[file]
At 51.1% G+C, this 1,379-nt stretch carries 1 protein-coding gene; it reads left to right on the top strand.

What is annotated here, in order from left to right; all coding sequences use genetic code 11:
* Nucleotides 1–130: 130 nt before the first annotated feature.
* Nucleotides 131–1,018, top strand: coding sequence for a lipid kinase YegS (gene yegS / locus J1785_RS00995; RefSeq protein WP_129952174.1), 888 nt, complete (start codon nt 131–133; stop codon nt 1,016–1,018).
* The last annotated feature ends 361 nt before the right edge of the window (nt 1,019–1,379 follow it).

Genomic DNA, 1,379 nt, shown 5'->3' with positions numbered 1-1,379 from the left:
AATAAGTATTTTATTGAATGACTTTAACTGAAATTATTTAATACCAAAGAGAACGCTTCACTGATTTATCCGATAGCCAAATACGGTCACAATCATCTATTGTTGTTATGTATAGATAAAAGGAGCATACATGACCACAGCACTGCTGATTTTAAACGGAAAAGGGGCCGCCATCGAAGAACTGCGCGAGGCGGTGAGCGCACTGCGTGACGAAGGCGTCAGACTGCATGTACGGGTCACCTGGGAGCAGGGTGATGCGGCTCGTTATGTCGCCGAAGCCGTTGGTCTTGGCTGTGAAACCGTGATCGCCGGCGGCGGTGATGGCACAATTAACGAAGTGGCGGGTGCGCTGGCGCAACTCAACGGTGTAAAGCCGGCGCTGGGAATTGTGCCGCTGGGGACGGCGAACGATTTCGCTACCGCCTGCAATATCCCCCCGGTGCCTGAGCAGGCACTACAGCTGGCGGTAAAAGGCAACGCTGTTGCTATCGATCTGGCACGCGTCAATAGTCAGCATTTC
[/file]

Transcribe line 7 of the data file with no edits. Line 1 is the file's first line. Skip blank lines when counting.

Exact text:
AATAAGTATTTTATTGAATGACTTTAACTGAAATTATTTAATACCAAAGAGAACGCTTCACTGATTTATCCGATAGCCAAATACGGTCACAATCATCTATTGTTGTTATGTATAGATAAAAGGAGCATACATGACCACAGCACTGCTGATTTTAAACGGAAAAGGGGCCGCCATCGAAGAACTGCGCGAGGCGGTGAGCGCACTGCGTGACGAAGGCGTCAGACTGCATGTACGGGTCACCTGGGAGCAGGGTGATGCGGCTCGTTATGTCGCCGAAGCCGTTGGTCTTGGCTGTGAAACCGTGATCGCCGGCGGCGGTGATGGCACAATTAACGAAGTGGCGGGTGCGCTGGCGCAACTCAACGGTGTAAAGCCGGCGCTGGGAATTGTGCCGCTGGGGACGGCGAACGATTTCGCTACCGCCTGCAATATCCCCCCGGTGCCTGAGCAGGCACTACAGCTGGCGGTAAAAGGCAACGCTGTTGCTATCGATCTGGCACGCGTCAATAGTCAGCATTTC